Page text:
Next generation sequencing


Polymerase chain reaction


High resolution melting


Clonal complex


National center for biotechnology information




  1. Hugh-Jones M, Blackburn J: The ecology of Bacillus anthracis. Mol Aspects Med. 2009, 30: 356-367. 10.1016/j.mam.2009.08.003.

    Article  PubMed  Google Scholar 

  2. Pearson T, Busch JD, Ravel J, Read TD, Rhoton SD, U'Ren JM, Simonson TS, Kachur SM, Leadem RR, Cardon ML, Van Ert MN, Huynh LY, Fraser CM, Keim P: Phylogenetic discovery bias in Bacillus anthracis using single-nucleotide polymorphisms from whole-genome sequencing. Proc Natl Acad Sci U S A. 2004, 101: 13536-13541. 10.1073/pnas.0403844101.

    Article  CAS  PubMed Central  PubMed  Google Scholar 

  3. Van Ert MN, Easterday WR, Huynh LY, Okinaka RT, Hugh-Jones ME, Ravel J, Zanecki SR, Pearson T, Simonson TS, U'Ren JM, Kachur SM, Leadem-Dougherty RR, Rhoton SD, Guenevier Z, Farlow J, Coker PR, Smith KL, Wang B, Kenefic LJ, Fraser-Liggett CM, Wagner DM, Keim P: Global genetic population structure of Bacillus anthracis. PLoS One. 2007, 2: e461-10.1371/journal.pone.0000461.

    Article  PubMed Central  PubMed  Google Scholar 

  4. Marston CK, Allen CA, Beaudry J, Price EP, Wolken SR, Pearson T, Keim P, Hoffmaster AR: Molecular epidemiology of anthrax cases associated with recreational use of animal hides and yarn in the United States. PLoS One. 2011, 6: e28274-10.1371/journal.pone.0028274.

    Article  CAS  PubMed Central  PubMed  Google Scholar 

  5. Price EP, Seymour ML, Sarovich DS, Latham J, Wolken SR, Mason J, Vincent G, Drees KP, Beckstrom-Sternberg SM, Phillippy AM, Koren S, Okinaka RT, Chung WK, Schupp JM, Wagner DM, Vipond R, Foster JT, Bergman NH, Burans J, Pearson T, Brooks T, Keim P: Molecular epidemiologic investigation of an anthrax outbreak among heroin users, Europe. Emerg Infect Dis. 2012, 18: 1307-1313. 10.3201/eid1808.111343.

    Article  CAS  PubMed Central  PubMed  Google Scholar 

  6. Van Ert MN, Easterday WR, Simonson TS, U'Ren JM, Pearson T, Kenefic LJ, Busch JD, Huynh LY, Dukerich M, Trim CB, Beaudry J, Welty-Bernard A, Read T, Fraser CM, Ravel J, Keim P: Strain-specific single-nucleotide polymorphism assays for the Bacillus anthracis Ames strain. J Clin Microbiol. 2007, 45: 47-53. 10.1128/JCM.01233-06.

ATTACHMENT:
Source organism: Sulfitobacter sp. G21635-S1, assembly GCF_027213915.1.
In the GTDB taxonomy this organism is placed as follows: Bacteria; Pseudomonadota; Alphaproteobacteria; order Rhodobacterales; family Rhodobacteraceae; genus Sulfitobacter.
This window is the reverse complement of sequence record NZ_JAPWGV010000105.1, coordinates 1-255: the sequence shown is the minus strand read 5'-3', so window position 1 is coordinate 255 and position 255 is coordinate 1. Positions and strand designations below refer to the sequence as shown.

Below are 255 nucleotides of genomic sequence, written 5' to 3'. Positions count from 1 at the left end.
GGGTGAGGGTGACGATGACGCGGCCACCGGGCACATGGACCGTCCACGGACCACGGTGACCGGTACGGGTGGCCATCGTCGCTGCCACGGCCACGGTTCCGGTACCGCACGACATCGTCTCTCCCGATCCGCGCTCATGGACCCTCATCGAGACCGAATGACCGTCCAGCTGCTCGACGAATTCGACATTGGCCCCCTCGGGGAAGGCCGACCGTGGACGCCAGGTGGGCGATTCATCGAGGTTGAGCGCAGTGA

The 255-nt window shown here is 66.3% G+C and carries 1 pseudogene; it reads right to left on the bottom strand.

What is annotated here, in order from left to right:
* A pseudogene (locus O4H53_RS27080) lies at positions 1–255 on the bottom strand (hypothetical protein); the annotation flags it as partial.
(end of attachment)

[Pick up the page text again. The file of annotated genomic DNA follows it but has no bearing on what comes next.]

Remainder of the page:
Article  CAS  PubMed Central  PubMed  Google Scholar 

  7. Kenefic LJ, Pearson T, Okinaka RT, Schupp JM, Wagner DM, Ravel J, Hoffmaster AR, Trim CP, Chung WK, Beaudry JA, Foster JT, Mead JI, Keim P: Pre-Columbian origins for North American anthrax. PLoS One. 2009, 4: e4813-10.1371/journal.pone.0004813.

    Article  PubMed Central  PubMed  Google Scholar 

  8. Birdsell DN, Pearson T, Price EP, Hornstra HM, Nera RD, Stone N, Gruendike J, Kaufman EL, Pettus AH, Hurbon AN, Buchhagen JL, Harms NJ, Chanturia G, Gyuranecz M, Wagner DM, Keim PS: Melt analysis of mismatch amplification mutation assays (Melt-MAMA): a functional study of a cost-effective SNP genotyping assay in bacterial models. PLoS One. 2012, 7: e32866-10.1371/journal.pone.0032866.

    Article  CAS  PubMed Central  PubMed  Google Scholar 

  9. Vaissaire J, Mock M, Le Doujet C, Levy M: Le charbon bactéridien. Epidémiologie de la maladie en France. Méd Mal Infect. 2001, 31: 257-271.

    Article  Google Scholar 

  10. Madani N, Mendy C, Moutou F, Garin-Bastuji B: La fièvre charbonneuse en France. Episodes de l'été 2009 et foyers enregistrés sur la dernière décennie (1999–2009). Bulletin épidémiologique. 2010, 38: 17-19.

    Google Scholar 

  11. Derzelle S, Laroche S, Le Fleche P, Hauck Y, Thierry S, Vergnaud G, Madani N: Characterization of genetic diversity of Bacillus anthracis in France by using high-resolution melting assays and multilocus variable-number tandem-repeat analysis. J Clin Microbiol. 2011, 49: 4286-4292. 10.1128/JCM.05439-11.